Geometric Morphometric Methods for Bone Reconstruction: The Mandibular Condylar Process of Pico della Mirandola
Version of Record online: 30 JUL 2009
Copyright © 2009 Wiley-Liss, Inc.
The Anatomical Record
Volume 292, Issue 8, pages 1088–1097, August 2009
How to Cite
Benazzi, S., Stansfield, E., Kullmer, O., Fiorenza, L. and Gruppioni, G. (2009), Geometric Morphometric Methods for Bone Reconstruction: The Mandibular Condylar Process of Pico della Mirandola. Anat Rec, 292: 1088–1097. doi: 10.1002/ar.20933
- Issue online: 30 JUL 2009
- Version of Record online: 30 JUL 2009
- Manuscript Accepted: 25 APR 2009
- Manuscript Received: 15 DEC 2008
- EU Marie Curie Training Network. Grant Number: MRTN-CT-2005-019564 EVAN
- virtual anthropology;
- condylar process;
- geometric morphometrics;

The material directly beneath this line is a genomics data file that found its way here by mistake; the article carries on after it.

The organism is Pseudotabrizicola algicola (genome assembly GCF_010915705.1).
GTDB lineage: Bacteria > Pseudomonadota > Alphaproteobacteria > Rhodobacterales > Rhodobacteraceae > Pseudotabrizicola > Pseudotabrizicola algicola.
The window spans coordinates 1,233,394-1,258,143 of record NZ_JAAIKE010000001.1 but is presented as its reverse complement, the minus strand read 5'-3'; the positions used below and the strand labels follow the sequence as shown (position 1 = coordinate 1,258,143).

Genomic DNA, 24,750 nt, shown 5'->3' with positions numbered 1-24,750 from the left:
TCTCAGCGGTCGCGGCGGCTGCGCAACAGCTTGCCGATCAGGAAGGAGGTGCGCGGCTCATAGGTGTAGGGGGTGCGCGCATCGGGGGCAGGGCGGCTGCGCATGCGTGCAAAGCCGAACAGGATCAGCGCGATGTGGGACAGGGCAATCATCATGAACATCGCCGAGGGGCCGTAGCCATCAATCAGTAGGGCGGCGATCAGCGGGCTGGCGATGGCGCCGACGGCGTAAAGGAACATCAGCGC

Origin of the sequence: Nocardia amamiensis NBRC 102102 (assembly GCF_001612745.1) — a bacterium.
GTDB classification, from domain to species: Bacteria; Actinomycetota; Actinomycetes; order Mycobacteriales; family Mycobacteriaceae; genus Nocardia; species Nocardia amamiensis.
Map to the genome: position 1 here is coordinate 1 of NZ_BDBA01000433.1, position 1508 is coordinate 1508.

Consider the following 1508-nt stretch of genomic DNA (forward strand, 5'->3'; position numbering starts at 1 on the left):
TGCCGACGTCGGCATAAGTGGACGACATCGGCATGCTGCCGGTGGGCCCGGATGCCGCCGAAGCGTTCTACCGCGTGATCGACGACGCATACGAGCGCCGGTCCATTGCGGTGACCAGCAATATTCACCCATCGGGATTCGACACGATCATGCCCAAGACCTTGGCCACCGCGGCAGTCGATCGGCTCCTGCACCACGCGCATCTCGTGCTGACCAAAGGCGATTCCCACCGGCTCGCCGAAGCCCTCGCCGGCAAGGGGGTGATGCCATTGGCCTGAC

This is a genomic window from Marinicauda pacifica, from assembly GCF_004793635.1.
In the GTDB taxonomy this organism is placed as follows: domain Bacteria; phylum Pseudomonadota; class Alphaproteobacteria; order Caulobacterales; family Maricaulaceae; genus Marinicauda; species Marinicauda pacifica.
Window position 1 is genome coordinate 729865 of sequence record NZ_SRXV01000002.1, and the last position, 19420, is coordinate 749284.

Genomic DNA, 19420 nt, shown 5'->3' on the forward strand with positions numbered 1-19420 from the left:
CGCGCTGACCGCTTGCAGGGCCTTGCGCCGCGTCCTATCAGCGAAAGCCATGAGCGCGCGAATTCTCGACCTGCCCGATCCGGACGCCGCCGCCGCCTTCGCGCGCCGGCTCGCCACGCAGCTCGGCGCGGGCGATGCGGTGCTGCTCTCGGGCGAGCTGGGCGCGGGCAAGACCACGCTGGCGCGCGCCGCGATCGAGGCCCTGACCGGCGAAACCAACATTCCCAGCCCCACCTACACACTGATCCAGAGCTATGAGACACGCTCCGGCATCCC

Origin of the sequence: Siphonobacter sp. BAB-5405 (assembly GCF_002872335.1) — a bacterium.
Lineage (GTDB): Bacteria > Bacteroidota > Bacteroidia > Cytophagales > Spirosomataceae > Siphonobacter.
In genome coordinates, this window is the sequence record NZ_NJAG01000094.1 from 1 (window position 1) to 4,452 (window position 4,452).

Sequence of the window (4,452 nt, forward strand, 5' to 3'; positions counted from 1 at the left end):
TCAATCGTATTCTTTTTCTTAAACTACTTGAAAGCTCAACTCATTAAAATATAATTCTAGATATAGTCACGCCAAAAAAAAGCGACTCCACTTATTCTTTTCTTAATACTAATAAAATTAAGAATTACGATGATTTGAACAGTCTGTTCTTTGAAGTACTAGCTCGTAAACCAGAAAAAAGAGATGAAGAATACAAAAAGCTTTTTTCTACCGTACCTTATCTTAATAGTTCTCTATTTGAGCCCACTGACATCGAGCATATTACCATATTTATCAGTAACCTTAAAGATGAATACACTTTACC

The issue of reconstructing lost or deformed bone presents an equal challenge in the fields of paleoanthropology, bioarchaeology, forensics, and medicine. Particularly, within the disciplines of orthodontics and surgery, the main goal of reconstruction is to restore or create ex novo the proper form and function. The reconstruction of the mandibular condyle requires restoration of articulation, occlusion, and mastication from the functional side as well as the correct shape of the mandible from the esthetic point of view. Meeting all these demands is still problematic for surgeons. It is unfortunate that the collaboration between anthropologists and medical professionals is still limited. Nowadays, geometric morphometric methods (GMM) are routinely applied in shape analysis and increasingly in the reconstruction of missing data in skeletal material in paleoanthropology. Together with methods for three-dimensional (3D) digital model construction and reverse engineering, these methods could prove to be useful in surgical fields for virtual planning of operations and the production of customized biocompatible scaffolds. In this contribution, we have reconstructed the missing left condylar process of the mandible belonging to a famous Italian humanist of the 15th century, Pico della Mirandola (1463–1494) by means of 3D digital models and GMM, having first compared two methods (a simple reflection of the opposite side and the mathematical–statistical GMM approach) in a complete human mandible on which loss of the left condyle was virtually simulated. Finally, stereolithographic models of Pico's skull were prototyped providing the physical assembly of the bony skull structures with a high fitting accuracy. Anat Rec, 292:1088–1097, 2009. © 2009 Wiley-Liss, Inc.